Besides the multitude of papers embodying the results of his special investigations, and his addresses, Professor Wurtz is the author of a number of works of a more general character, among which are his "Traité élémentaire de Chimie médicale" (Elementary Treatise on Medical Chemistry), 3 vols., Paris, 1864-'65; "Leçons élémentaires de Chimie moderne" (Elementary Lessons of Modern Chemistry), 1866-'68; "Dictionnaire de Chimie pure et appliquée" (Dictionary of Pure and Applied Chemistry), 1868 and following years, with an introduction published separately in 1868, under the title "Histoire des Doctrines chimiques" (History of Chemical Doctrines); "Les hautes Études pratiques dans les Universités Allemandes" (High Practical Studies in the German Universities); and an unfinished "Treatise on Biological Chemistry" (vol. i, 1880). The "Dictionary" just mentioned, which was completed in 1879, after twelve years of preparation and publication in numbers, is pronounced by the "Revue Scientifique" the most complete treatise on chemistry now existing in France. In its preparation, Professor Wurtz was assisted by his fellow-chemists and compatriots, who contributed special articles, each working in the line to which he had given the most attention. Professor Wurtz himself furnished the theoretical articles, especially those having reference to the theory of atoms and their unitary grouping in compounds, of which he is the leading expositor. "In these articles," says the "Revue Scientifique," "the reader will recognize the vigor and precision of style which are the stamp of the works of M. Wurtz." In English translations have been published "Chemical Philosophy according to Modern Theories" (London, 1867), and "Theory from the Age of Lavoisier" (1869). His two latest works, in their English translations, have gained considerable circulation in the United States. The "Elements of Modern Chemistry" (1880) is a text-book, the leading features of which are defined by a discriminating critic in "Nature" to be "clearness of statement, selection of typical facts from among the vast array at the service of the chemical compiler, and devotion of a comparatively large space to chemical theory, and to generalizations which are usually dismissed in a few words in the ordinary text-book"; withal, notwithstanding its copiousness, the book "is exceedingly interesting and eminently readable." The "Academy," reviewing the same work, speaks of its author as "universally recognized as one of the most able of living chemists; he is also an exact thinker, deeply imbued with philosophical ideas, and a very successful teacher." The book comprises a complete introduction to both inorganic and organic chemistry, and presents the newest ideas regarding such subjects as atomicity and isomerism. The other book, "The Atomic Theory," is one of the "International Scientific Series," and fits in well with what is perhaps the most important work of the author's life; for it records the development and present position of a doctrine which he has had as large a part as, if not a larger part than, any other man in bringing to the shape in which it is now generally received by chemists. It embraces an historical introduction, containing a concise, accurate, and complete history of the theory of atoms from the times of the Greek philosophers and Lucretius, and from the revival of the doctrine by Dalton to the present time. A second part includes a full exposition of the theory as it is now held and applied. It is described, by the critic in "Nature" from whom we have quoted, as "at once a scientific treatise and an artistic work, . . . marked with a distinct individuality and self-completeness," and as conveying a sharp impression, "without making any great sacrifice of accuracy."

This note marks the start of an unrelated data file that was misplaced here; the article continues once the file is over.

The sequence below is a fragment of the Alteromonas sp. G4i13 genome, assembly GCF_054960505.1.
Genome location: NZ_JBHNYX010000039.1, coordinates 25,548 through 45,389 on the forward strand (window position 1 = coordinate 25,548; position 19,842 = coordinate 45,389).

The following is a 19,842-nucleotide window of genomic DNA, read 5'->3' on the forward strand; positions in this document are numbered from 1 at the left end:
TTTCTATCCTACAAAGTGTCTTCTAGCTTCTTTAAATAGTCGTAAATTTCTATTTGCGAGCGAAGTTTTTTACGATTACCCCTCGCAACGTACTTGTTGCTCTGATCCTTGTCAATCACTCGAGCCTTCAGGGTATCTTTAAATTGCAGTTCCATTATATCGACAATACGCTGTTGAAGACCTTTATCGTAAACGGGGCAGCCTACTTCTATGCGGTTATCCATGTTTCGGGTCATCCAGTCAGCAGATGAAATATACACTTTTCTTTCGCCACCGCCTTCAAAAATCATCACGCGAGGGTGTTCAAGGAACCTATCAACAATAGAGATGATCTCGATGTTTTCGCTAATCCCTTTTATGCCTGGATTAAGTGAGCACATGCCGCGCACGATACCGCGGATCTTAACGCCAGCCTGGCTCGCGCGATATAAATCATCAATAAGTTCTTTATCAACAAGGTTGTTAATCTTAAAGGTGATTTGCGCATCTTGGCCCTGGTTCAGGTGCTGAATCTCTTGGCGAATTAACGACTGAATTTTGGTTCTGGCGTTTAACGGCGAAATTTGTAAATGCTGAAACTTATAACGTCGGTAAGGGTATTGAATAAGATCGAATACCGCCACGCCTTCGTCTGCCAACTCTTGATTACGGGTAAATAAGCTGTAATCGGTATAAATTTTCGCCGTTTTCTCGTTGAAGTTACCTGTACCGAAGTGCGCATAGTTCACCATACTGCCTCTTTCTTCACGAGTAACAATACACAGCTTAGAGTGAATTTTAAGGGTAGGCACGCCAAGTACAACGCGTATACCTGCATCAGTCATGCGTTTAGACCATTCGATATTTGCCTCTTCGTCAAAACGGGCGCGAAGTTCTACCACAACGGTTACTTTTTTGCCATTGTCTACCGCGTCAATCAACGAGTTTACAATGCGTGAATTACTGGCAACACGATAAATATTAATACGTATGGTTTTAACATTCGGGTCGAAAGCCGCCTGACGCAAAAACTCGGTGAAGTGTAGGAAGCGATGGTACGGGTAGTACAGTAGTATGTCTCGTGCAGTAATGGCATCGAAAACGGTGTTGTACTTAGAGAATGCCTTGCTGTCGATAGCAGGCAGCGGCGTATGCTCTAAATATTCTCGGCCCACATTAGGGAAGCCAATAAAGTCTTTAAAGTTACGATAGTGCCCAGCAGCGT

All of Professor Wurtz's later works are characterized by the marks of his strong faith in his own conception of the atomic theory, and for this he has been criticised perhaps by some one whose theory is a little different as too much inclined to treat theoretical considerations as identical with facts, and as, seemingly, supposing facts to be explained when they are only stated in the language of his theory. He has himself given an illustration of the manner in which this may be brought about, by explaining in his Faraday lecture that, whenever we attempt to make well-observed facts and their immediate consequences—the only certain things in the physical sciences—the basis of any general theory, "hypothetical data are apt to mix themselves up with our deductions."

Professor Wurtz has been President of the Academy of Sciences in Paris since 1881. His merits have been recognized by the French Government by the bestowal of the decoration of the Legion of Honor in 1850 and by promotion to the rank of officer in 1863, and to that of commander on the occasion of his acting as a member of the French section of the International Jury at the Great Exhibition in London, in 1869. In July, 1881, he was appointed a Senator for life in the French Senate, by a large majority, and became the third member of the Academy of Sciences who was in the enjoyment of a seat in that body, his two scientific colleagues being M. Robin and M. Dupuy de Lome.